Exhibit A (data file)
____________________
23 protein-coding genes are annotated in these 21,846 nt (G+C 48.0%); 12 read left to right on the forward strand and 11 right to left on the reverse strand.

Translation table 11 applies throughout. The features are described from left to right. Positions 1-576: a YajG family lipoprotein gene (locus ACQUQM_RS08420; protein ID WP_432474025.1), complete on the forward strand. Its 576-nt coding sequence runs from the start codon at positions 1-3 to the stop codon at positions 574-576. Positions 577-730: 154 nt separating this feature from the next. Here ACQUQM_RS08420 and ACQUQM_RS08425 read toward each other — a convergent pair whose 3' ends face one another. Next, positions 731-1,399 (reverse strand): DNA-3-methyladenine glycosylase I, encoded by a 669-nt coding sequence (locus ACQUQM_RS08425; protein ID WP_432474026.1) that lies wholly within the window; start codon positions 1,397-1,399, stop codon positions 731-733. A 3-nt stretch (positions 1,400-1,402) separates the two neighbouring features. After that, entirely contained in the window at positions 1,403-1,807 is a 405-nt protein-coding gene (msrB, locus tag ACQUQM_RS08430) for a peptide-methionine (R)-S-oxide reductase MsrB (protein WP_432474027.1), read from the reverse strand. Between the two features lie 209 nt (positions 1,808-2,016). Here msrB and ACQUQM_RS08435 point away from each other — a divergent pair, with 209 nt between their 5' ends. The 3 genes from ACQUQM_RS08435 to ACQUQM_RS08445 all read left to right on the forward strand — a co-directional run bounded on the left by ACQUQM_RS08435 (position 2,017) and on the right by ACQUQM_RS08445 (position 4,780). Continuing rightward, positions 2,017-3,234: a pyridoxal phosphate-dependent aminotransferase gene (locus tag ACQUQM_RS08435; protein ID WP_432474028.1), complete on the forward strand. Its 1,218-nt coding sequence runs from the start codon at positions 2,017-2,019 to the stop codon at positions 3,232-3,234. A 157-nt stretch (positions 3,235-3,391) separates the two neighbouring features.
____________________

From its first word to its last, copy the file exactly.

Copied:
23 protein-coding genes are annotated in these 21,846 nt (G+C 48.0%); 12 read left to right on the forward strand and 11 right to left on the reverse strand.

Translation table 11 applies throughout. The features are described from left to right. Positions 1-576: a YajG family lipoprotein gene (locus ACQUQM_RS08420; protein ID WP_432474025.1), complete on the forward strand. Its 576-nt coding sequence runs from the start codon at positions 1-3 to the stop codon at positions 574-576. Positions 577-730: 154 nt separating this feature from the next. Here ACQUQM_RS08420 and ACQUQM_RS08425 read toward each other — a convergent pair whose 3' ends face one another. Next, positions 731-1,399 (reverse strand): DNA-3-methyladenine glycosylase I, encoded by a 669-nt coding sequence (locus ACQUQM_RS08425; protein ID WP_432474026.1) that lies wholly within the window; start codon positions 1,397-1,399, stop codon positions 731-733. A 3-nt stretch (positions 1,400-1,402) separates the two neighbouring features. After that, entirely contained in the window at positions 1,403-1,807 is a 405-nt protein-coding gene (msrB, locus tag ACQUQM_RS08430) for a peptide-methionine (R)-S-oxide reductase MsrB (protein WP_432474027.1), read from the reverse strand. Between the two features lie 209 nt (positions 1,808-2,016). Here msrB and ACQUQM_RS08435 point away from each other — a divergent pair, with 209 nt between their 5' ends. The 3 genes from ACQUQM_RS08435 to ACQUQM_RS08445 all read left to right on the forward strand — a co-directional run bounded on the left by ACQUQM_RS08435 (position 2,017) and on the right by ACQUQM_RS08445 (position 4,780). Continuing rightward, positions 2,017-3,234: a pyridoxal phosphate-dependent aminotransferase gene (locus tag ACQUQM_RS08435; protein ID WP_432474028.1), complete on the forward strand. Its 1,218-nt coding sequence runs from the start codon at positions 2,017-2,019 to the stop codon at positions 3,232-3,234. A 157-nt stretch (positions 3,235-3,391) separates the two neighbouring features.